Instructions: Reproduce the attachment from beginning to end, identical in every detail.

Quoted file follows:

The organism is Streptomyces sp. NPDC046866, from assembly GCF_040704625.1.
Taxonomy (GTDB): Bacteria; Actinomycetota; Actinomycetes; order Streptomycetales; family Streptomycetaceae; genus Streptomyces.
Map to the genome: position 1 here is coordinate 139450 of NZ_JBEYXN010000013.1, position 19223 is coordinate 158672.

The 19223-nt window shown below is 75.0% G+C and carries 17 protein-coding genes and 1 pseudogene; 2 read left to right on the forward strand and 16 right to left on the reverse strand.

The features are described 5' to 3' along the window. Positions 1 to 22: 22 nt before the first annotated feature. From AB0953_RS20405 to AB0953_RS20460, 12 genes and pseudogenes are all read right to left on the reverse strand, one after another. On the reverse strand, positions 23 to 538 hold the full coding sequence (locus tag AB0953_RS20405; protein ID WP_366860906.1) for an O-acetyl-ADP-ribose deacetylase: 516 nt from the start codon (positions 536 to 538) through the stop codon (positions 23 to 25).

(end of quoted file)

The organism is Streptomyces sp. NPDC046866, from assembly GCF_040704625.1.
Taxonomy (GTDB): Bacteria; Actinomycetota; Actinomycetes; order Streptomycetales; family Streptomycetaceae; genus Streptomyces.
Map to the genome: position 1 here is coordinate 139450 of NZ_JBEYXN010000013.1, position 19223 is coordinate 158672.

The 19223-nt window shown below is 75.0% G+C and carries 17 protein-coding genes and 1 pseudogene; 2 read left to right on the forward strand and 16 right to left on the reverse strand.

The features are described 5' to 3' along the window. Positions 1 to 22: 22 nt before the first annotated feature. From AB0953_RS20405 to AB0953_RS20460, 12 genes and pseudogenes are all read right to left on the reverse strand, one after another. On the reverse strand, positions 23 to 538 hold the full coding sequence (locus tag AB0953_RS20405; protein ID WP_366860906.1) for an O-acetyl-ADP-ribose deacetylase: 516 nt from the start codon (positions 536 to 538) through the stop codon (positions 23 to 25).